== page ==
Get­ting thirsty? Lucky for you, Bellav­ista Win­ery (bellav­istaw­, from the same own­ers at L’al­bereta, is nearby. Like at most of the re­gion’s winer­ies, tours are avail­able by ap­point­ment. Fratelli Ber­luc­chi (fratel­liber­luc­ is an­other stel­lar win­ery set among his­toric ivy-covered build­ings, some with 15th cen­tury fres­coes. The Frec­cian­era Rosa 2013 tops our list of must­try wines. “We like to keep the tra­di­tions,” says Tilli Ber­luc­chi of her fam­ily’s win­ery.

Nearby is Ronco Calino (ron­co­ What started as a pas­sion project for hus­band-and-wife own­ers Paolo Radici and Lara Im­berti Radici, now pro­duces 70,000 bot­tles of Fran­ci­a­corta a year, in­clud­ing a ter­rific brut aged for 30 months. “It’s im­por­tant that peo­ple want to drink an­other glass,” says Lara of their wines.

At Corte Bianca (, an or­ganic and sus­tain­ably fo­cused win­ery, owner Ma­rina Tonsi used her ar­chi­tec­ture train­ing to ren­o­vate a tra­di­tional farm­house with the most advanced green ar­chi­tec­ture. The wines here, in­clud­ing a lush rosé made from 100 per­cent pinot noir grapes, re­flect that same at­ten­tion to de­tail.

Just as im­por­tant as the wine, though, is the re­gion’s cuisine. At Po­las­tri Maceler (po­lastri­, a fam­ily-run butcher since 1840, you’ll fi nd the area’s best rep­re­sen­ta­tions of cured meats, in­clud­ing cre­ative new of­fer­ings such as a pork sa­lumi fl avored with— what else?— Fran­ci­a­corta.

At Cap­puc­cini Re­sort (room rates from $190 per night, cap­puc­, a re­stored 16th cen­tury monastery that in­cludes 14 rooms and a spa, chef Pier­carlo Zan­otti off ers a mod­ern in­ter­pre­ta­tion of lo­cal dishes. “My kitchen is easy,” he says in re­gards to his on- site gar­den, which sup­plies many of the in­gre­di­ents for his dishes, such as beet risotto with Parme­san gelato. It’s a sim­i­lar sce­nario at Miche­lin-starred Due Colombe (due­, where chef Ste­fano Cer­veni fi nds in­spi­ra­tion in both the recipes of his grand­mother and mod­ern gas­tron­omy.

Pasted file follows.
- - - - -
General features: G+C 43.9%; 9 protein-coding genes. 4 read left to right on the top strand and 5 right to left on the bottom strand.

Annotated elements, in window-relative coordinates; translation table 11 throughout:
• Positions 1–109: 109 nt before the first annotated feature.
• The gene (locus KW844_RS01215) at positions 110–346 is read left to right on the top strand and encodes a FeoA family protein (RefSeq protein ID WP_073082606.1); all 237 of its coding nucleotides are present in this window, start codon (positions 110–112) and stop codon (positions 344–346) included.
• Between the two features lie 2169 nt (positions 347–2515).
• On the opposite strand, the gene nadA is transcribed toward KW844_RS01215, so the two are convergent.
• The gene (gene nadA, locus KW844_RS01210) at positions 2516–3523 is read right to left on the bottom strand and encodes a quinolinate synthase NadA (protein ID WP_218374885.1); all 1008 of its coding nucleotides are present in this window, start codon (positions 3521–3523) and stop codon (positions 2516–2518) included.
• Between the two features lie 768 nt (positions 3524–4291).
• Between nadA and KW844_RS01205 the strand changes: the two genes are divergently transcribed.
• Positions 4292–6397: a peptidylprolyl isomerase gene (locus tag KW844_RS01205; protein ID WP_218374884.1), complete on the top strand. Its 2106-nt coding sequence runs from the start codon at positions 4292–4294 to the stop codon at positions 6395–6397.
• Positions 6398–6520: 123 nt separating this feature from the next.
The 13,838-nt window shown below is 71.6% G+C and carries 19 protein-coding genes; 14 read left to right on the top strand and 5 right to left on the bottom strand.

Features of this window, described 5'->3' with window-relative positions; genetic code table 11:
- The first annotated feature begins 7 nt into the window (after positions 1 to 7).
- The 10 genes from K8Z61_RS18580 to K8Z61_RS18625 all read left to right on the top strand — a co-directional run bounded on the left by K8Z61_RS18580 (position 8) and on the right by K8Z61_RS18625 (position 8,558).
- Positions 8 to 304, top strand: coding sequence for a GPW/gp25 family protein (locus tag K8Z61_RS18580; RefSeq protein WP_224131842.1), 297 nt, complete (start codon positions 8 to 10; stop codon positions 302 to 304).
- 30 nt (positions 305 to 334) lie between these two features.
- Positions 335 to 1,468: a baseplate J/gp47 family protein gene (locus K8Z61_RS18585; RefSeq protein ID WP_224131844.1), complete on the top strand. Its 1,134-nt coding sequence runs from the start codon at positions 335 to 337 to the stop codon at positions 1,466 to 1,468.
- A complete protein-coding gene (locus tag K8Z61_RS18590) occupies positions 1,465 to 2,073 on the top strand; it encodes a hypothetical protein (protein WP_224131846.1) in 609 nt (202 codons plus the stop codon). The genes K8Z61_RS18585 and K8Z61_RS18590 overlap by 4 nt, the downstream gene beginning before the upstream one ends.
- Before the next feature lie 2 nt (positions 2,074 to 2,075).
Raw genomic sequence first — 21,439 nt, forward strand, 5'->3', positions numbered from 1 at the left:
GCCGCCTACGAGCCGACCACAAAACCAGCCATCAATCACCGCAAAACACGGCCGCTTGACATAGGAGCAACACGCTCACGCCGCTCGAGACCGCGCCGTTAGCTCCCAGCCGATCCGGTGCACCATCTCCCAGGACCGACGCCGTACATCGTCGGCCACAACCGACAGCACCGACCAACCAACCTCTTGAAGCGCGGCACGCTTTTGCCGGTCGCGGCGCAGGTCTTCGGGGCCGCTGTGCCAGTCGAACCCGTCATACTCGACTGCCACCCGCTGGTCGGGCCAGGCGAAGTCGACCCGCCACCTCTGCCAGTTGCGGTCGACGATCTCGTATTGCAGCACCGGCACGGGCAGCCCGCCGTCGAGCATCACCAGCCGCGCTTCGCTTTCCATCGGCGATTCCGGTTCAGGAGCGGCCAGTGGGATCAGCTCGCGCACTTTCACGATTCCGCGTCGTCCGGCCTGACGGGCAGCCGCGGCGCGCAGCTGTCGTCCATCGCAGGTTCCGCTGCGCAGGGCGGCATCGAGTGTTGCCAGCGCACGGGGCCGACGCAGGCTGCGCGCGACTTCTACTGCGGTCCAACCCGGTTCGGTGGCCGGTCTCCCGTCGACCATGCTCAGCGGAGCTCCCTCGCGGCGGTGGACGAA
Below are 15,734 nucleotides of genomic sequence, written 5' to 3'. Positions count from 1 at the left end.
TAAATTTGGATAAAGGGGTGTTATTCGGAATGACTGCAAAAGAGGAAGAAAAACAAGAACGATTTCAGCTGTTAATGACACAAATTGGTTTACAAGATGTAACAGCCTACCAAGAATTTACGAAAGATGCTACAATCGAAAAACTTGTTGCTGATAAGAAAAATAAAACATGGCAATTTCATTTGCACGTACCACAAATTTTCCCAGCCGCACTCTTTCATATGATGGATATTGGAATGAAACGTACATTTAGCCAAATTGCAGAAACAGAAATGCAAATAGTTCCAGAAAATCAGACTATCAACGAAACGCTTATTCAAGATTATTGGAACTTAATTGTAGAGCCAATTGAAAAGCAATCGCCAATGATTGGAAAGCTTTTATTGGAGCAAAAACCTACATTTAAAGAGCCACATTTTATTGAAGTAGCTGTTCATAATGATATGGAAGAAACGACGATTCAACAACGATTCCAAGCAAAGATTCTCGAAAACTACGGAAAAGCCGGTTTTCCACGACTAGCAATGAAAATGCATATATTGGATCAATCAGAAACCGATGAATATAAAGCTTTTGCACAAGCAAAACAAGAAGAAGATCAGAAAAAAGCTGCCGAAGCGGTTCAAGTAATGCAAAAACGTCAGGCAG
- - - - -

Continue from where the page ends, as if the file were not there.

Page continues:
But per­haps it’s Monte Rossa’s Emanuele Rabotti, son of Paolo and Paola Rabotti, who started the win­ery in 1972 on the grounds of their his­toric villa, who sums up Fran­ci­a­corta— the wine and the re­gion— best. “Ev­ery year is a beau­ti­ful new ex­pe­ri­ence,” he says.

Clock­wise from top left: Vine­yards next to L’al­bereta; with the touch of a but­ton, the roof opens in L’al­bereta’s Cabri­o­let Suite; cap­pel­letti pasta stuffed with rab­bit from Leone­fe­lice restau­rant.

Clock­wise from left: A glimpse of Monte Rossa’s vine­yard from in­side the 15th cen­tury villa; Leone­fe­lice chef Fabio Ab­bat­tista in the restau­rant’s pris­tine kitchen; the cel­lar of Monte Rossa win­ery, which pro­duces about half a mil­lion bot­tles of...